The combination of large plots of derelict land in the heart of cities with the rapid growth in the sector industry made waterfront redevelopment an obvious and valuable opportunity for city planners and entrepreneurs. Programmes for renewal and rebuilding in waterfront redevelopment first began in major North American cities such as Boston, Baltimore, St. Louis and Toronto in the 1960s and ‘70s. These were followed in rapid succession by projects in Europe – the Docklands in London and Liverpool, the Vieux  Port in Marseilles – and on the other side of the world, Darling Harbour in Sydney and the Victoria and Alfred Waterfront in South Africa.

Our the last two decades, cities as diverse as Barcelona, Baltimore, Bangkok an Buenos Aires have attempted to reclaim their waterways. City officials and developers have radically restructured abandoned and underused urban waterfronts; transforming their physical layout, function and use. In the 19th Century, the waterfront was a place devoted to commerce and industry. A post-war shift away from the manufacturing economy to the informational and service economy (leisure, recreation and tourism) led to the emergence of a wide array of new uses for waterfront – from parks and walkways, restaurants and casinos to mixed-use and residential projects. 


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How to cite this article:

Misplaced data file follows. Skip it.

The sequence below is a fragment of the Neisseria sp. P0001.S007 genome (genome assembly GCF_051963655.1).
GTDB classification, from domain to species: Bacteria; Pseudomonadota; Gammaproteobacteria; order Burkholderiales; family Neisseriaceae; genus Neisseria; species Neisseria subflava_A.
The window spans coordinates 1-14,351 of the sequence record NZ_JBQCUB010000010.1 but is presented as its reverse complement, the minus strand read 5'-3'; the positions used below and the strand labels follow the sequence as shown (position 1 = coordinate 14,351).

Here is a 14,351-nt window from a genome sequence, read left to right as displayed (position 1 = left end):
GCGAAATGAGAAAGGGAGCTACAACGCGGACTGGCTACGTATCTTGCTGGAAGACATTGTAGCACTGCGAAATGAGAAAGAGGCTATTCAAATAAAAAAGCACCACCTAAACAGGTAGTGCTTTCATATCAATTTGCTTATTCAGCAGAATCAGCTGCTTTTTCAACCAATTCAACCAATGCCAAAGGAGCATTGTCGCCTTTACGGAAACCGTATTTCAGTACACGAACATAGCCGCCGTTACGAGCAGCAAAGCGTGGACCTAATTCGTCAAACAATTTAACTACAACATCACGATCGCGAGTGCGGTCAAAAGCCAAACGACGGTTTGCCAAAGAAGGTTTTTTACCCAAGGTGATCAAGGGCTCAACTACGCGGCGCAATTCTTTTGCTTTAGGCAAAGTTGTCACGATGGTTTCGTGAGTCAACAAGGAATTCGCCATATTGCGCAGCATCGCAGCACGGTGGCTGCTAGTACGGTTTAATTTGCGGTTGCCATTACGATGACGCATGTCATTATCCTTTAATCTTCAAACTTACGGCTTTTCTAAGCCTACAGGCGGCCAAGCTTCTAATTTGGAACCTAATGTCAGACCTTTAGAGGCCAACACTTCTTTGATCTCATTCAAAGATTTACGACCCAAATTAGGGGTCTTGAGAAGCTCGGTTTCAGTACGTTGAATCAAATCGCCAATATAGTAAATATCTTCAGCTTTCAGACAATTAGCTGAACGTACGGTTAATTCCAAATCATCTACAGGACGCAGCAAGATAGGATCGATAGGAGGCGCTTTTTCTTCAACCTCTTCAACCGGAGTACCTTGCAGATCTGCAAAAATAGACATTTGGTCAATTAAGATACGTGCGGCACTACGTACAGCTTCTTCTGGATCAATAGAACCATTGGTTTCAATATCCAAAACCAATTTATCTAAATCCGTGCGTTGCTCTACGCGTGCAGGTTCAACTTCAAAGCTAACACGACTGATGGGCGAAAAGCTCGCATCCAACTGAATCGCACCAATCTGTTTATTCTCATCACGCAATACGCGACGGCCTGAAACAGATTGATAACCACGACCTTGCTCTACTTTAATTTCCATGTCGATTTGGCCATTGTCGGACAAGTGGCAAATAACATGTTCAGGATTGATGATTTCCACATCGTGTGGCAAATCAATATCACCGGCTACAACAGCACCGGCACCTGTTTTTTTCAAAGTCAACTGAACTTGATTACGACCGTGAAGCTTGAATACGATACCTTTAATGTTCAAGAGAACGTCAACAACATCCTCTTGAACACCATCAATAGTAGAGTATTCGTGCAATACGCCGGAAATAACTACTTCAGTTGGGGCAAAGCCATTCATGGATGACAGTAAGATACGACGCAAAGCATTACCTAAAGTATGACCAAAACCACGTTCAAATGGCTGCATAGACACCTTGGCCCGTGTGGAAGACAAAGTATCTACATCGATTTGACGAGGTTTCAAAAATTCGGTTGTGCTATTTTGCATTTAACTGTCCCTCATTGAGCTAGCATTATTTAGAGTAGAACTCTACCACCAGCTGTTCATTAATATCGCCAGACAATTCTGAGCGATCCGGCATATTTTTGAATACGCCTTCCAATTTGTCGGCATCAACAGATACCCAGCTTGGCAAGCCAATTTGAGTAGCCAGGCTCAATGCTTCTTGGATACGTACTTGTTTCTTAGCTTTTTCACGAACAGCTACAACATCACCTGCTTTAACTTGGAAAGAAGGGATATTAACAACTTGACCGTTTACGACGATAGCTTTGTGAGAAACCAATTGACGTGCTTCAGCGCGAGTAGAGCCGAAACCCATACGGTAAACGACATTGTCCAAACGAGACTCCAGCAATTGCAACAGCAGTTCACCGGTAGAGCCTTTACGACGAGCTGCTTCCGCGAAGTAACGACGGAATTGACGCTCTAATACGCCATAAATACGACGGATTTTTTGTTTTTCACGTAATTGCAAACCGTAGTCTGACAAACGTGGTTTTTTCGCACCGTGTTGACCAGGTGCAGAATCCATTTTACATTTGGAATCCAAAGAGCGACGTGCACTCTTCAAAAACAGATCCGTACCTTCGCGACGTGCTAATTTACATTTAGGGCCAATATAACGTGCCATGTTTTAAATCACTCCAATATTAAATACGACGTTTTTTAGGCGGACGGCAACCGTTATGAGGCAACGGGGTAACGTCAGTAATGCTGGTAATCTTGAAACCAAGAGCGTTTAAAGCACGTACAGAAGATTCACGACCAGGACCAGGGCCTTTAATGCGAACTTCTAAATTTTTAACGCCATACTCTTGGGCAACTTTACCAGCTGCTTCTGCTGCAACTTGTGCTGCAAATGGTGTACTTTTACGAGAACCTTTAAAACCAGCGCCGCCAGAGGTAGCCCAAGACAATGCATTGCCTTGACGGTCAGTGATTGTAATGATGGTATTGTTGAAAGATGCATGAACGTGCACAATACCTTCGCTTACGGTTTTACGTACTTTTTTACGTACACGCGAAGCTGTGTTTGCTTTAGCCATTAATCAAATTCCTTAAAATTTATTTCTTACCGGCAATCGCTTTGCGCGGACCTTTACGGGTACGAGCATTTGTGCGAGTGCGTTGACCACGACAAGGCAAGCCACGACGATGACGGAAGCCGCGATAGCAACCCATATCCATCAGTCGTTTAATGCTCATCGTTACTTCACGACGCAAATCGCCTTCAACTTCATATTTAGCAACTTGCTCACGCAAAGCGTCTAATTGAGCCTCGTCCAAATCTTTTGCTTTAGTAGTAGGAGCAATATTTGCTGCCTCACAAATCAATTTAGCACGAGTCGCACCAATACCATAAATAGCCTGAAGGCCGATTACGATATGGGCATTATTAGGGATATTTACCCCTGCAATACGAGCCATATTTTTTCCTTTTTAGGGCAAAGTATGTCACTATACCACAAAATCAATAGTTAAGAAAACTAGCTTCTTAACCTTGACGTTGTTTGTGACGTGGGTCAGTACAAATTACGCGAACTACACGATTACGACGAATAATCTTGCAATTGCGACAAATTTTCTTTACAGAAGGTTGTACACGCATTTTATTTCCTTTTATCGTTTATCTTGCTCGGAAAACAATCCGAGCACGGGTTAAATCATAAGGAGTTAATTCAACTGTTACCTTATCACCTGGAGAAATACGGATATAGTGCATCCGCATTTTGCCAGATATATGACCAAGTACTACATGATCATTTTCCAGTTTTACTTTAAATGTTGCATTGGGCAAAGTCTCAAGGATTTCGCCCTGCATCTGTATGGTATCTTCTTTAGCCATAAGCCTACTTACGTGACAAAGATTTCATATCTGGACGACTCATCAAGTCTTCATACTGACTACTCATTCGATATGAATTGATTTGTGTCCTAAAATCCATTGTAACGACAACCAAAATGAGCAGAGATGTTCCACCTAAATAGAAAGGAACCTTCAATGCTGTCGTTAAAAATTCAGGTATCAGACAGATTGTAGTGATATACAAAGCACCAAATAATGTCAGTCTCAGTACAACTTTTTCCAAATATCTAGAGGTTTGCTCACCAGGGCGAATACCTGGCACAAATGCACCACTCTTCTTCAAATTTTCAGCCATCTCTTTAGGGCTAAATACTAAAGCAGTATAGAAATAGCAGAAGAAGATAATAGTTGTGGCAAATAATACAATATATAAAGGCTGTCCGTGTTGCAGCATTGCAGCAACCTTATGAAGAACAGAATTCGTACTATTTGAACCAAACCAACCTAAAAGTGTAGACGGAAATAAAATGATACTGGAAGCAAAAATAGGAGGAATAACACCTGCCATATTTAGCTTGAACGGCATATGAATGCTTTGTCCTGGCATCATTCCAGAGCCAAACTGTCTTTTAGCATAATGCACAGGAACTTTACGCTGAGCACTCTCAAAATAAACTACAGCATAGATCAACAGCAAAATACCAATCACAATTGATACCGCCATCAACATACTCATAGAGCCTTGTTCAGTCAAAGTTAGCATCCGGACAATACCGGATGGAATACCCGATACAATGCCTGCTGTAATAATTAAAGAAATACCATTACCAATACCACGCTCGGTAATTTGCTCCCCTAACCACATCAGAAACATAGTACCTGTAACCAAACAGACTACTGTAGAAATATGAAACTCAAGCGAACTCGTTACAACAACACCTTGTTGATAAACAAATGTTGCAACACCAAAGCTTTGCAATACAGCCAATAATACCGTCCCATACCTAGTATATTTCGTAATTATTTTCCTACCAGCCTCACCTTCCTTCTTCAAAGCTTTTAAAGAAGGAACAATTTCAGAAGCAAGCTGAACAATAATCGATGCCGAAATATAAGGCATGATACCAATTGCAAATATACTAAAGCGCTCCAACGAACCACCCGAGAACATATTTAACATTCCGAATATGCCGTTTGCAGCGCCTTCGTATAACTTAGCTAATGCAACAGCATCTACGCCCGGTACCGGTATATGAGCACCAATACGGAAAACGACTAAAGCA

Ikekpeazu, F., Irouke, V. (2018), Between Myth and Reality: The Frontiers of Waterfront Redevelopment in Nigeria, PM World Journal, Volume VII, Issue 5, May 2018. https://pmworldjournal.net/wp-content/uploads/2018/05/pmwj70-May2018-Ikekpeazu-frontiers-of-waterfront-redevelopment-Featured-Paper.pdf

About the Authors

Dr. Felix Ikekpeazu

Nnamdi Azikiwe University
Anambra State, Nigeria



Dr. Felix Ikekpeazu holds a Bachelor of Architecture (B. Arc) and a Doctor of Philosophy Degree in Architecture, specializing in Housing delivery systems. He joined Nnamdi Azikiwe University in Anambra State after serving as Chief Architect at the Enugu State Housing Development Corporation. He is currently a senior Lecturer in the Department of Architecture. His research interests are in Housing delivery systems, Green buildings and energy efficiency in buildings. Dr. Ikekpeazu is a registered Architect and has published in many local and international journals. He can be contacted at [email protected]


Arc. Vitalis M. Irouke

Nnamdi Azikwe University
Awka, Anambra State, Nigeria



Arc. Vitalis M. Irouke holds a Bachelor of Architecture (B. Arc) and a Master’s Degree in Architecture. He is currently a Lecturer in the Department of Architecture, Nnamdi Azikiwe University Awka, Anambra State. Arc. Irouke is a registered Architect and has published in many local and international journals.